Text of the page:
ALTERNATIVE VIEW: In this op-ed, Mike Masnick busts the myth busting of major EU publishers who were attempting to counteract criticism of the EU’s Copyright Directive’s Article 11 “link tax”, and why he believes its effects would be so detrimental.
Op-ed by Mike Masnick of Techdirt
A few weeks back we busted the bogus myth busting by the big EU publishers who were trying to fight back against people explaining why the proposed EU Copyright Directive’s Article 11 “link tax” was so damaging. That myth buster was so full of nonsense that it was easy to take apart. However, at least the publishers tried to explain their position, even if they failed miserably. Now, on the other bad part of the Copyright Directive, Article 13 with its mandatory upload filters and censorship machines, the UK’s music collection society PRS for Music (an organization which, among other things, used to call up random small businesses and, if they heard music in the background, demand a license or claim that you need a performance license to play music to your horses) has now come out with a an Article 13 myth buster claiming to counteract what it claims are myths about that part of the Copyright Directive.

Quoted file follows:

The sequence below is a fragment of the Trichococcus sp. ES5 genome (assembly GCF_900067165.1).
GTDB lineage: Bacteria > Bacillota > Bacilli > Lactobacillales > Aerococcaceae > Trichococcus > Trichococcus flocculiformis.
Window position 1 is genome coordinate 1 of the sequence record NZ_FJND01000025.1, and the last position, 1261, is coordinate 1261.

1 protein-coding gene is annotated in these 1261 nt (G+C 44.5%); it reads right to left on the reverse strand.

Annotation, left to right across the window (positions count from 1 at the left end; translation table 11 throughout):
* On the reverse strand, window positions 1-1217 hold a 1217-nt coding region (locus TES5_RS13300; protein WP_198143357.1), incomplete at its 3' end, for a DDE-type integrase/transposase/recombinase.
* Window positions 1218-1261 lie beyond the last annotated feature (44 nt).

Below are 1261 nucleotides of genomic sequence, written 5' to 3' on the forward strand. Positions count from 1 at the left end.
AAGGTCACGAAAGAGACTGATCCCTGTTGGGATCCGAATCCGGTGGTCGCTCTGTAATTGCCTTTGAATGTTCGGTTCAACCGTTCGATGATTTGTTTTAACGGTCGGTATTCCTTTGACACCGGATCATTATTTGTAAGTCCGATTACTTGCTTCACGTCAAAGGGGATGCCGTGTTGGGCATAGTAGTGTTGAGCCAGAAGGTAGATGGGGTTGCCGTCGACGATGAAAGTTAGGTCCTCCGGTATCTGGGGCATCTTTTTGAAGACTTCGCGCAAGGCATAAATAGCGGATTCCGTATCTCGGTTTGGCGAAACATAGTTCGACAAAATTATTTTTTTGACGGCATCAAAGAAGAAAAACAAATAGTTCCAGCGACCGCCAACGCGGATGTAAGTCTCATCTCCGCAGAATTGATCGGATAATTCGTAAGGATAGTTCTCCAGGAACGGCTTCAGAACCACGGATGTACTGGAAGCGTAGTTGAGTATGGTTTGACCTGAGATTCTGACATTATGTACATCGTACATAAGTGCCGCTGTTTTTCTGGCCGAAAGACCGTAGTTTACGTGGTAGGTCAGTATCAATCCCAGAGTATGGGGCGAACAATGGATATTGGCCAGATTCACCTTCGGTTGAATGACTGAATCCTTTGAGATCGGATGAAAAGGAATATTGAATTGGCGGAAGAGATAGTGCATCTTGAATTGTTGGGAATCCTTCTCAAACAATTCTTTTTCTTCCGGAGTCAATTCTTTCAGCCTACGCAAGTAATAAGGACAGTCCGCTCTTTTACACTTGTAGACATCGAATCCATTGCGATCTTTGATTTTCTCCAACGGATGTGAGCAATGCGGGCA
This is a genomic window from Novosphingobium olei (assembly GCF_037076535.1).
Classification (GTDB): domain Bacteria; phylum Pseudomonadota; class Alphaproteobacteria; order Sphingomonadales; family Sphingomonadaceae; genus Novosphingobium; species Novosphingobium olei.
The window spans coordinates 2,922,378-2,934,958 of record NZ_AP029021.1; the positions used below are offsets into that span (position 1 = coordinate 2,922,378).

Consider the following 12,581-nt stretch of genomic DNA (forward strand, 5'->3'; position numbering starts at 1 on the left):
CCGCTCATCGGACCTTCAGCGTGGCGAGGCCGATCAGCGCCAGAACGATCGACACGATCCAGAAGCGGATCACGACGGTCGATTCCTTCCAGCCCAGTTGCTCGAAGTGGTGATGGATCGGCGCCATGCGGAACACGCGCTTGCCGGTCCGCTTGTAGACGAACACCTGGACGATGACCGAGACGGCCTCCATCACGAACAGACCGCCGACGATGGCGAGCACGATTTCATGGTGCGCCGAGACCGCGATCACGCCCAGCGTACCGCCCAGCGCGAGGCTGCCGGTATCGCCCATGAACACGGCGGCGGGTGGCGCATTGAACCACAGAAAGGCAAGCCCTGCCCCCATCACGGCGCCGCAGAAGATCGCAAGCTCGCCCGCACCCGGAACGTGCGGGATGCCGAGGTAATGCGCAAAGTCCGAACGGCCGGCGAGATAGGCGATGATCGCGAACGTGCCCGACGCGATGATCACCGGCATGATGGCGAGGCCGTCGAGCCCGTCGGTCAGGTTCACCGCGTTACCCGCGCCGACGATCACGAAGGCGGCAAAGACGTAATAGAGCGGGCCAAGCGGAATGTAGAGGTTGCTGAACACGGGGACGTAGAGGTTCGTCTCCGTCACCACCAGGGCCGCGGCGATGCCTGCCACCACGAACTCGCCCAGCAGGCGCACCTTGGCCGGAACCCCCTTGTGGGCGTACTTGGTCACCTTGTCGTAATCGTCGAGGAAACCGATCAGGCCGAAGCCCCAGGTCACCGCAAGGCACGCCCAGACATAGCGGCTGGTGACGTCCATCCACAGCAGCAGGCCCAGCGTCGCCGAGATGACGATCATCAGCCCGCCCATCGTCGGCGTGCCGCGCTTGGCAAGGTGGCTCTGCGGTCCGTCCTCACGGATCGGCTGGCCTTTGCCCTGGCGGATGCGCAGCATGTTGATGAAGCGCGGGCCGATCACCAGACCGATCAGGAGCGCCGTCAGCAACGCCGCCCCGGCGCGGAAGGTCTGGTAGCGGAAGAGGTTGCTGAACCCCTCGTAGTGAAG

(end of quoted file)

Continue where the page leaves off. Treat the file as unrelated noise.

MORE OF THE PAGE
This one is pretty easy to debunk as well, but mainly because… PRS doesn’t even bother to make any arguments or cite anything. It basically just makes a claim about what critics are saying and then says “nuh uh” and moves on. Here’s the very first “myth” and PRS’s attempt at myth busting:
FALSE: Article 13 will censor the internet
It will not lead to censorship of the internet. This argument is not based in fact, and easily dispelled by even a superficial review of the proposed directive. It is being propagated by companies which, ultimately, have a vested interest in not sharing their income fairly with creators.